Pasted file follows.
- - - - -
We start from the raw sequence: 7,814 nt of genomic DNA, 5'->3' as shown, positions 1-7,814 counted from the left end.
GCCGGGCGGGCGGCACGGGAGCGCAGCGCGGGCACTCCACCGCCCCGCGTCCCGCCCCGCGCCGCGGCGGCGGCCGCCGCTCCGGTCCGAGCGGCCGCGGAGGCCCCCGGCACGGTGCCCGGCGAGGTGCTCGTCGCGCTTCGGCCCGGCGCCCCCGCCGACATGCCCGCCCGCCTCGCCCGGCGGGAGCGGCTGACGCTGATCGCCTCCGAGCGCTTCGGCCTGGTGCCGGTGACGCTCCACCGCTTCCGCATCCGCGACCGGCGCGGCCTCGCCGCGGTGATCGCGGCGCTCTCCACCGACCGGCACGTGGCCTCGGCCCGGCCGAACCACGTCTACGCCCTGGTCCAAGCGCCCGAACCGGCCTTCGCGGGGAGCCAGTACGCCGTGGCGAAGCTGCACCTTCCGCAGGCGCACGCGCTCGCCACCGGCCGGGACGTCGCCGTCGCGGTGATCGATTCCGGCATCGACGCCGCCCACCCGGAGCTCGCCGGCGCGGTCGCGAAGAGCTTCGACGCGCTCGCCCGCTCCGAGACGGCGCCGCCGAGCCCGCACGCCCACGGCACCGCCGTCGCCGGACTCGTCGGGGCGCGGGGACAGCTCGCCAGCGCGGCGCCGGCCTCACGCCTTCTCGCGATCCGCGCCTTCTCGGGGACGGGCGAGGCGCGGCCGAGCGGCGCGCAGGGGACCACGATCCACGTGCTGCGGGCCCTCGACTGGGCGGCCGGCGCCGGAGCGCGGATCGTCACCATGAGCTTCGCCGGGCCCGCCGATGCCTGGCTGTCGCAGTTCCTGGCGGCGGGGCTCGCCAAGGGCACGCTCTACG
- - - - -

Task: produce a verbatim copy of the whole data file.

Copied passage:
We start from the raw sequence: 7,814 nt of genomic DNA, 5'->3' as shown, positions 1-7,814 counted from the left end.
GCCGGGCGGGCGGCACGGGAGCGCAGCGCGGGCACTCCACCGCCCCGCGTCCCGCCCCGCGCCGCGGCGGCGGCCGCCGCTCCGGTCCGAGCGGCCGCGGAGGCCCCCGGCACGGTGCCCGGCGAGGTGCTCGTCGCGCTTCGGCCCGGCGCCCCCGCCGACATGCCCGCCCGCCTCGCCCGGCGGGAGCGGCTGACGCTGATCGCCTCCGAGCGCTTCGGCCTGGTGCCGGTGACGCTCCACCGCTTCCGCATCCGCGACCGGCGCGGCCTCGCCGCGGTGATCGCGGCGCTCTCCACCGACCGGCACGTGGCCTCGGCCCGGCCGAACCACGTCTACGCCCTGGTCCAAGCGCCCGAACCGGCCTTCGCGGGGAGCCAGTACGCCGTGGCGAAGCTGCACCTTCCGCAGGCGCACGCGCTCGCCACCGGCCGGGACGTCGCCGTCGCGGTGATCGATTCCGGCATCGACGCCGCCCACCCGGAGCTCGCCGGCGCGGTCGCGAAGAGCTTCGACGCGCTCGCCCGCTCCGAGACGGCGCCGCCGAGCCCGCACGCCCACGGCACCGCCGTCGCCGGACTCGTCGGGGCGCGGGGACAGCTCGCCAGCGCGGCGCCGGCCTCACGCCTTCTCGCGATCCGCGCCTTCTCGGGGACGGGCGAGGCGCGGCCGAGCGGCGCGCAGGGGACCACGATCCACGTGCTGCGGGCCCTCGACTGGGCGGCCGGCGCCGGAGCGCGGATCGTCACCATGAGCTTCGCCGGGCCCGCCGATGCCTGGCTGTCGCAGTTCCTGGCGGCGGGGCTCGCCAAGGGCACGCTCTACG